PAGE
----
The Doctrine of Revelation: The Storyline of Scripture (Part 14)

Sometimes things just don’t turn out as you expect. I remember being in Gatlinburg, TN with a young lady that I really wanted to date. We were in line to ride the ski-lift up a snow-covered mountain. It was a perfect romantic moment. We were next to get on the lift and I stopped to put on my gloves, it was very cold out. But before I could finish I noted that “my girl” was on the taking off up the mountain with another guy! I road up the mountain completely alone. It was not only humiliating but it was a devastating (in that high school drama sort of way). And that’s what happens when things don’t go as planned. That must have been, on a much grander scale, how Israel felt when their plans for the Kingdom of Israel fell through. They must have been humiliated and devastated as they were shuttled off into exile after exile. And yet, as we read through the prophets, there was hope of a return to the Kingdom and a coming King. The prophets fit in the storyline of Scripture the same way all the other elements do: they point us to Jesus.

The people of Israel could not faithfully keep the covenant that God had made with them, and as a result they were disciplined. God sent them off into exile: Babylon, Persia, Rome. In each case the thought must have come into their minds: has God’s promised failed? God had promised Israel land, blessing, kingdom. But in exile all that seemed a distant memory. But God had not left them without hope. The prophets are God’s sent messengers there to remind Israel of God’s sovereignty, faithfulness, and to point them to promise of the Messiah. Take Daniel for example.

Daniel opens with a reminder to the people of God that even their exile is sovereingly ordained by God almighty. Chapter 1:1-2a states:

In the third year of the reign of Jehoiakim King of Judah, Nebuchadnezzar king of Babylon came to Jerusalem and besieged it. And the Lord gave Jehoiakim king of Judah into his hand…

The author wants to assure the people of Israel, God’s promise has not failed, so he begins with this hard-to-grasp truth that God is still in control even in their exile. In Daniel too, the character of the “son of man” plays a crucial role in giving Israel hope in the promise. The Son of Man, in Daniel, is the character given the authority and the right to bring God’s promise to pass. So in Daniel 7 we read:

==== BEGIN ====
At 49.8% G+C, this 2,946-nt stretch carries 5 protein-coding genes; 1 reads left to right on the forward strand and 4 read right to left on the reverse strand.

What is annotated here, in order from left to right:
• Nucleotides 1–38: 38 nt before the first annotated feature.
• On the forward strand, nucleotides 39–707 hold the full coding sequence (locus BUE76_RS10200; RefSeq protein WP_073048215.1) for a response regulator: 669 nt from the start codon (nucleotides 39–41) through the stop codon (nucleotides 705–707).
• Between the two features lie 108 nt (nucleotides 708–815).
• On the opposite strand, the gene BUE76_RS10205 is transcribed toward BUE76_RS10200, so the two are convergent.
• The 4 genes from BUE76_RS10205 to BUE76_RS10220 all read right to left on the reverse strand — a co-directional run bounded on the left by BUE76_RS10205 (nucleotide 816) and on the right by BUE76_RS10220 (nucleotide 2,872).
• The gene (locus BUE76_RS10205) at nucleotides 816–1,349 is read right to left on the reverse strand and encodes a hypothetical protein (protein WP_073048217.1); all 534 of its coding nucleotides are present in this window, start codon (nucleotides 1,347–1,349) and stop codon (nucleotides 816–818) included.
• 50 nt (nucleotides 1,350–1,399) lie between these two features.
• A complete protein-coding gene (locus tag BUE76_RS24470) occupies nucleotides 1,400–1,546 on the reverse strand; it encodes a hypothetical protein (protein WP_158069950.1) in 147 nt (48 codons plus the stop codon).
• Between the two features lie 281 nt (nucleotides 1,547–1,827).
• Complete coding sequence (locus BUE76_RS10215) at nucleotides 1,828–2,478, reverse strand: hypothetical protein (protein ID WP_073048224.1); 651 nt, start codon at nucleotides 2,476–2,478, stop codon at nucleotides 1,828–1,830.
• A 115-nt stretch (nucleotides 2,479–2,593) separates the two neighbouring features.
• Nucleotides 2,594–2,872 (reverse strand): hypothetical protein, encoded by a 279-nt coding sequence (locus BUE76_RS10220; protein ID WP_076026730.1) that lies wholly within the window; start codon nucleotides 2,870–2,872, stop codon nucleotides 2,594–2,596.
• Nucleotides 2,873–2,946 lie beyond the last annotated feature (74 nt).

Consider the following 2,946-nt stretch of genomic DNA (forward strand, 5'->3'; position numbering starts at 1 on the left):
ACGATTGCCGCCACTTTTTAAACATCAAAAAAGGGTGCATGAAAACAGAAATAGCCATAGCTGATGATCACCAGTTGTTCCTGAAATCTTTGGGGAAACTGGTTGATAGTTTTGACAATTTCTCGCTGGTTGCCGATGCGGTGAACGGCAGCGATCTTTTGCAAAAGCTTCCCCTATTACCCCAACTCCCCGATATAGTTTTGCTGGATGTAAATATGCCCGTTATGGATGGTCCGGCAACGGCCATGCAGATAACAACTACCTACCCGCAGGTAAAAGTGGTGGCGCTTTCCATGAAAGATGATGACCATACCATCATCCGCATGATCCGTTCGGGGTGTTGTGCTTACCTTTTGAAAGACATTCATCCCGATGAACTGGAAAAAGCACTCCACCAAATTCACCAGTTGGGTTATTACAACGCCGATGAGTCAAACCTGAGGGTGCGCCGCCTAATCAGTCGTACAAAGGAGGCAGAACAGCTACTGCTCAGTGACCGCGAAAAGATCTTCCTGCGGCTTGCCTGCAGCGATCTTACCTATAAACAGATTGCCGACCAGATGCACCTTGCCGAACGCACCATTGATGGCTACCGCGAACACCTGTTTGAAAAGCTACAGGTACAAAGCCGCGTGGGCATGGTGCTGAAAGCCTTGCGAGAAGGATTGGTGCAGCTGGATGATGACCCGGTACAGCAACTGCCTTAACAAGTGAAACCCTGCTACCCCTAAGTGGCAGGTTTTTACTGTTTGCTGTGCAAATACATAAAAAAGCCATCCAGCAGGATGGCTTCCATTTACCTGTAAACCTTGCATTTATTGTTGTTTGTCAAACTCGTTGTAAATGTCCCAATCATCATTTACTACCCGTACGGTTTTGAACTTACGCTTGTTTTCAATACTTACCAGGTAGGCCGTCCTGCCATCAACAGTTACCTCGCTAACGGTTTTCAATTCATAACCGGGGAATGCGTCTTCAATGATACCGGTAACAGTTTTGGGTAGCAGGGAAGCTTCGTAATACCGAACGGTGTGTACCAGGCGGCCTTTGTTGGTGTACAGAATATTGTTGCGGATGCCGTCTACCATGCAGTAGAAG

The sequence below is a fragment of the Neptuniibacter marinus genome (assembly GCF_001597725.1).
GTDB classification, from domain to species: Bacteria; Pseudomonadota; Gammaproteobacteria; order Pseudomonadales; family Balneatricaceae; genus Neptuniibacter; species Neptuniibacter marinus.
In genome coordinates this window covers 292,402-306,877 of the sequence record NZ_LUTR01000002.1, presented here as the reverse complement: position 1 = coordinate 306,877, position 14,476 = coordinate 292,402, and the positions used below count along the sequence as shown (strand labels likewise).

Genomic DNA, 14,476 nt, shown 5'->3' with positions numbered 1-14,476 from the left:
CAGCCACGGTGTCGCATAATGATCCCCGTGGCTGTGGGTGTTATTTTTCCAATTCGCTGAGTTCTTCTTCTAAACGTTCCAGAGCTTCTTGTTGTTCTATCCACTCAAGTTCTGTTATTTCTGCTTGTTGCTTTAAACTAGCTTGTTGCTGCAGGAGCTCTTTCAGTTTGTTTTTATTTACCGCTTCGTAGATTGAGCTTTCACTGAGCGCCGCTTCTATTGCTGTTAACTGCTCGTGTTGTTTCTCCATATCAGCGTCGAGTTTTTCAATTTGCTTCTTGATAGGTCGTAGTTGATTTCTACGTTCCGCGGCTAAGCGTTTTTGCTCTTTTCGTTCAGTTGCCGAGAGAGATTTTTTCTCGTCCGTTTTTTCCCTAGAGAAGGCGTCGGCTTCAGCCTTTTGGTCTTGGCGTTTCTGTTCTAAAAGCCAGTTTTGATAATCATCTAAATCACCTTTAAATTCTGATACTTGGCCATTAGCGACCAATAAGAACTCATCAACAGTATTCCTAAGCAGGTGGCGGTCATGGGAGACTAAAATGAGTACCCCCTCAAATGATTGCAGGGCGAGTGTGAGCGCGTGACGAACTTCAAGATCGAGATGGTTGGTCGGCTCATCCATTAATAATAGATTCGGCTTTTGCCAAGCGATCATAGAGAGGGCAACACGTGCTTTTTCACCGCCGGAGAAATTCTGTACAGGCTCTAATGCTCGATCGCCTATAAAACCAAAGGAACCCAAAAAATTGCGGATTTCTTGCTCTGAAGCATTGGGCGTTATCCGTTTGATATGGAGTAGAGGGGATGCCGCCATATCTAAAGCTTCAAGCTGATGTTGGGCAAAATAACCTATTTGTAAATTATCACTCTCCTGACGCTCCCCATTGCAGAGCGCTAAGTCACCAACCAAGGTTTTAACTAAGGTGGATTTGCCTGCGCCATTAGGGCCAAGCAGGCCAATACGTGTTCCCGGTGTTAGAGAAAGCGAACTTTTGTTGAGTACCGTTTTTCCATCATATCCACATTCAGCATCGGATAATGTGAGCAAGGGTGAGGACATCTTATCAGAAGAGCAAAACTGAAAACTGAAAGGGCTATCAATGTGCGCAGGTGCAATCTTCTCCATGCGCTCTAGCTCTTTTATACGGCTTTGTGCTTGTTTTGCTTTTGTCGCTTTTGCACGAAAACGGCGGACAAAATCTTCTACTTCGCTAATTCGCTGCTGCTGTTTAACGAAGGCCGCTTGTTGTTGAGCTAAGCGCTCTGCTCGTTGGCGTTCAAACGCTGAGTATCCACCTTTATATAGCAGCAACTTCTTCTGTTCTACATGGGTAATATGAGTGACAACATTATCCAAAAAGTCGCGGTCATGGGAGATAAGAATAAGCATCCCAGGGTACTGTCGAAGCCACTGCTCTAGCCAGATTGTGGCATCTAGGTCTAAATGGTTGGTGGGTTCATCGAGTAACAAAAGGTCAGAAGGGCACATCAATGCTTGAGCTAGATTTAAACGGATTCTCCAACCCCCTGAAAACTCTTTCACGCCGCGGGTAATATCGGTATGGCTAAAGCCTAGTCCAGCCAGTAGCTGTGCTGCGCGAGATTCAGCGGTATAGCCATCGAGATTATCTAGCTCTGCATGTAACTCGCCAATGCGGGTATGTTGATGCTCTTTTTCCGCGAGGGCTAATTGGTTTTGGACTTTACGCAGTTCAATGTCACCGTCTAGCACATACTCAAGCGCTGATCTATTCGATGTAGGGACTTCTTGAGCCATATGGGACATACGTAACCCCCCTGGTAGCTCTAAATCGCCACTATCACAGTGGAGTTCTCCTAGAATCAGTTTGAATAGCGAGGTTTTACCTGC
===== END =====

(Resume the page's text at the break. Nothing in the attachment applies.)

I saw in the night visions, and behold, with the clouds of heaven there came one like a son of man, and he came to the Ancient of Days and was presented before him. And to him was given dominion and glory and a kingdom, that all peoples, nations, and languages should serve him; his dominion is an everlasting dominion, which shall not pass away, and his kingdom one that shall not be destroyed. (Daniel 7:13-14)

This is the picture of a king, and this title is the one which Jesus takes upon himself (see Matthew 26:64; Mark 14:62). Jesus is the son of man who can make the promised kingdom a reality.

And this happens all over the prophets. The authors speak to the people of Israel to give them hope and confidence in God, and part of the way they do that is to point them to the coming messiah, the coming king, the appearance of God himself who will rule over the nation. In each category it is Jesus who fulfills that role. We see Jesus in Isaiah’s suffering servant, Daniel’s son of man, in Ezekiel’s good shepherd, in Zechariah’s king, and in countless other places in the prophets. Jesus is the fulfillment of all that they would urge Israel to believe in.

The prophets get a bad wrap too often. They are said to be downers, judgmental, grumpy, complainers, and narrowly focused on eschatology. The truth however is, like my ski-lift ride, different from what we expect. The prophets are hopeful and they point us ultimately to Jesus!

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